The Association has seen strong influences in the breed by large and small breeders alike. Brewster’s Million was foaled to a small breeder, but nearly every Suffolk today has his DNA. With the help of owners in Canada who were and continue to register their stock, the Suffolk has made a comeback.
Mr. Henkin wrote his last Newsletter in April 1974, which was a bumpy year with no permanent secretary. In April 1973, Maury Telleen was elected into the position but passed on it due to his professional work load, so Mr. Henkin continued the duties. Jerry Coughlon took over in 1974, but in 1976 the Association was again looking for a Secretary. This is when, in 1977, Mary Margaret Read stepped forward to do the job (without pay for many years). Her service to the Suffolk has lasted since. Mary Margaret will be retiring in April, 2019. During those 40 plus years, the numerous directors, owners and breeders increased the numbers of Suffolks.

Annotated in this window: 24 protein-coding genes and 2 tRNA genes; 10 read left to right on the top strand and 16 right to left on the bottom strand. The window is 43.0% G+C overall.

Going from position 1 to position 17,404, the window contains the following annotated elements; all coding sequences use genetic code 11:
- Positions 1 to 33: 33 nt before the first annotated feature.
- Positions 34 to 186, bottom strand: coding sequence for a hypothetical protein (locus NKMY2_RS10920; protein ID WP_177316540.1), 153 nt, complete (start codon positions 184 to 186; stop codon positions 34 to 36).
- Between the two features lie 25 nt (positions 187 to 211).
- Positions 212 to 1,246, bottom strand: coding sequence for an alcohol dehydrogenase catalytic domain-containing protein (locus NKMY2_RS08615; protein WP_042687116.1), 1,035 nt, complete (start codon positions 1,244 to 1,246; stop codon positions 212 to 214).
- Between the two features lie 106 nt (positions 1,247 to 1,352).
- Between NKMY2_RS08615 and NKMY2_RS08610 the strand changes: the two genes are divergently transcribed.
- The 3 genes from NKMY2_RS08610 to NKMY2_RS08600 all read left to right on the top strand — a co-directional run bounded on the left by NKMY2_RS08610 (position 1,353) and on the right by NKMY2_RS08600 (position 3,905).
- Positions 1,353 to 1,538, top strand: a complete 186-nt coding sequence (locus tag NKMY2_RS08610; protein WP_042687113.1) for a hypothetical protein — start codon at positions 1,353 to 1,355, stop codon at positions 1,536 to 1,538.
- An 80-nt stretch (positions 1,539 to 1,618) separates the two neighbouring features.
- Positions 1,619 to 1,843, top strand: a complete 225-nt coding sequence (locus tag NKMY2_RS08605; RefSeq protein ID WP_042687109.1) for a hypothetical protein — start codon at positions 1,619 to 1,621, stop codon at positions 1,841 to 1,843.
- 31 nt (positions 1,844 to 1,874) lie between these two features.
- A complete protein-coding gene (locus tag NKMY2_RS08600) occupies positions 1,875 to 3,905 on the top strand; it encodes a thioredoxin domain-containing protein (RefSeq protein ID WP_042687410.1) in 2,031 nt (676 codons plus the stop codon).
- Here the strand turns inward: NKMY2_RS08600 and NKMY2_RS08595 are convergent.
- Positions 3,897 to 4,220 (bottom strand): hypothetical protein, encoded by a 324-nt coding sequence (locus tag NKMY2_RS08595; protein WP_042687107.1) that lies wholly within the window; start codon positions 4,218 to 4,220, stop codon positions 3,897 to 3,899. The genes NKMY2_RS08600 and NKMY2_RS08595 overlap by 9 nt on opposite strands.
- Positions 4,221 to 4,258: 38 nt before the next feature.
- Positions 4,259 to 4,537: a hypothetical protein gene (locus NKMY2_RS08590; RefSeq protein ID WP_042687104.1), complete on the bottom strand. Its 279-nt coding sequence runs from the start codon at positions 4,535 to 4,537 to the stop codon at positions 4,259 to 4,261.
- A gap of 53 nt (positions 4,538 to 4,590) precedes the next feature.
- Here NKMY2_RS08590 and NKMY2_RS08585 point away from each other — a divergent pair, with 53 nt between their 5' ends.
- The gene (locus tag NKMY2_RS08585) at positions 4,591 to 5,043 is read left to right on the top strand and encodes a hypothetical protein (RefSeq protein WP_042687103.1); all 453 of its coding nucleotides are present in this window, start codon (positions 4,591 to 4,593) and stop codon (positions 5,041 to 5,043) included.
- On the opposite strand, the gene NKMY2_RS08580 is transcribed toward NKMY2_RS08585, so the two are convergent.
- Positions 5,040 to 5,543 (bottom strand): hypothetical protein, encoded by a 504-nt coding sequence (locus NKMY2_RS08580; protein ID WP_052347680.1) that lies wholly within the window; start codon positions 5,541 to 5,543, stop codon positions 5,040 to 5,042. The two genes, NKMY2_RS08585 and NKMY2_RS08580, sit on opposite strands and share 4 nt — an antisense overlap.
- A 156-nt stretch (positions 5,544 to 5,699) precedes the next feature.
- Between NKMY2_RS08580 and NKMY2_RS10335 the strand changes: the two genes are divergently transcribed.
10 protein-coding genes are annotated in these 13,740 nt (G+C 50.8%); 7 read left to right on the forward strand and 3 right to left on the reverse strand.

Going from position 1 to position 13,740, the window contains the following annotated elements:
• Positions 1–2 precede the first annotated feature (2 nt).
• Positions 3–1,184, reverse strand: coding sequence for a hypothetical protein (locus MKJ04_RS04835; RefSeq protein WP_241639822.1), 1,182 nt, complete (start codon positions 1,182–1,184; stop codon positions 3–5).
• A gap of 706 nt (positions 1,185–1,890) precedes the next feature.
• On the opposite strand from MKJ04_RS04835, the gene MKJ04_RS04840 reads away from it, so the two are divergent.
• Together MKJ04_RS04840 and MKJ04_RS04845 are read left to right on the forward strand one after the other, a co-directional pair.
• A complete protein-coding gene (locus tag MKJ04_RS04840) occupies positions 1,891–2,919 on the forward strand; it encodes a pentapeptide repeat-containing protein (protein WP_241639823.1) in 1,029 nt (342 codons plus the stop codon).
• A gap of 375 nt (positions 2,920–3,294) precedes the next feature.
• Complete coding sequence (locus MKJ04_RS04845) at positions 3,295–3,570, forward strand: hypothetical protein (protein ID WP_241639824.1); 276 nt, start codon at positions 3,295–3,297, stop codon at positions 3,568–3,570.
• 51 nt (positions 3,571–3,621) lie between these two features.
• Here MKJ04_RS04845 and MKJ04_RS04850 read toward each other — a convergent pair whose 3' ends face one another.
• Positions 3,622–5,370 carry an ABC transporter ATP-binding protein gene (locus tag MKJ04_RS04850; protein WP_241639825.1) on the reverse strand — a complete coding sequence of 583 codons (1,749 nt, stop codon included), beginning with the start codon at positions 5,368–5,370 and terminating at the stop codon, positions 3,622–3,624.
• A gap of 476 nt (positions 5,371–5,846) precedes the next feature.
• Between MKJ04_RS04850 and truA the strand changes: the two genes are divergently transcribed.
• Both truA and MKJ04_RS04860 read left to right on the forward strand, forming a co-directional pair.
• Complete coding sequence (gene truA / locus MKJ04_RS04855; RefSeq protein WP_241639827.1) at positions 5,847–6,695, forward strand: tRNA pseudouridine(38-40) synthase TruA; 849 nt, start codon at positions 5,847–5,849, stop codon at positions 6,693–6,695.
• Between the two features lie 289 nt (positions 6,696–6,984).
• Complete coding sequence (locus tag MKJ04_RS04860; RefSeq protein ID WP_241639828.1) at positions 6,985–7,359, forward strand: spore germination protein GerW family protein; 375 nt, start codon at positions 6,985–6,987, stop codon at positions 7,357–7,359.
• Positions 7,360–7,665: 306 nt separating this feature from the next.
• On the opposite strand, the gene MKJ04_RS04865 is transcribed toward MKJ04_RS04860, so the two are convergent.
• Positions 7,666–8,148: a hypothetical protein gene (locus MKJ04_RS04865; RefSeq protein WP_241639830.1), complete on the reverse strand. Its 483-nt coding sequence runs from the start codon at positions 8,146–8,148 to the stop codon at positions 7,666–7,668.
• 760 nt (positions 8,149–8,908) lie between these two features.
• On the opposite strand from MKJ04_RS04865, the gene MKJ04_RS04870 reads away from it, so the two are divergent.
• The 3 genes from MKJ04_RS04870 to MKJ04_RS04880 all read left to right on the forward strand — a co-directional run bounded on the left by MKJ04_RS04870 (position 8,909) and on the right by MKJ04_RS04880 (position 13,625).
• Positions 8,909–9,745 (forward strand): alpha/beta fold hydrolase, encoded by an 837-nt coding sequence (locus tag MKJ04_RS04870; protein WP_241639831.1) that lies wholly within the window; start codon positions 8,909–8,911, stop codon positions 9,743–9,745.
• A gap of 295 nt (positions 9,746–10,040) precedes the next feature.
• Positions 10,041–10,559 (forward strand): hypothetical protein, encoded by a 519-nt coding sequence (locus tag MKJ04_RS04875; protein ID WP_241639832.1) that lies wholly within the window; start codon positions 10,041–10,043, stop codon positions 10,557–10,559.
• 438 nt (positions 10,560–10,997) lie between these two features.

This year, the Association lost President Dr. William Skog in January, but it continues to move forward. The American Suffolk Horse Association has over 150 members from all over Canada and the United States, and we have more owners than members with over 900 Suffolk. With continued determination and support for the new Secretary, Directors and Breeders, and those to come, the Suffolk horse will continue pushing onward.
A side note: During the time of looking for Suffolk owners, Mr. Oesch heard the American Shire Horse Association was also not functioning. He found those records and paperwork. He retrieved them from near Fenton, Missouri. Mr. Henkin also helped reorganize that Association and for years the newsletter was the Suffolk-Shire Newsletter written by Mr. Henkin. He served as the Secretary/ Treasurer for both Associations. He put in a lot of years of work without pay and both groups shall be forever grateful to Mr. Edwin R. Henkin. Even though neither the Suffolk nor Shire horse worked out for him; he went on to raise award winning Clydesdales. Thank you Ed.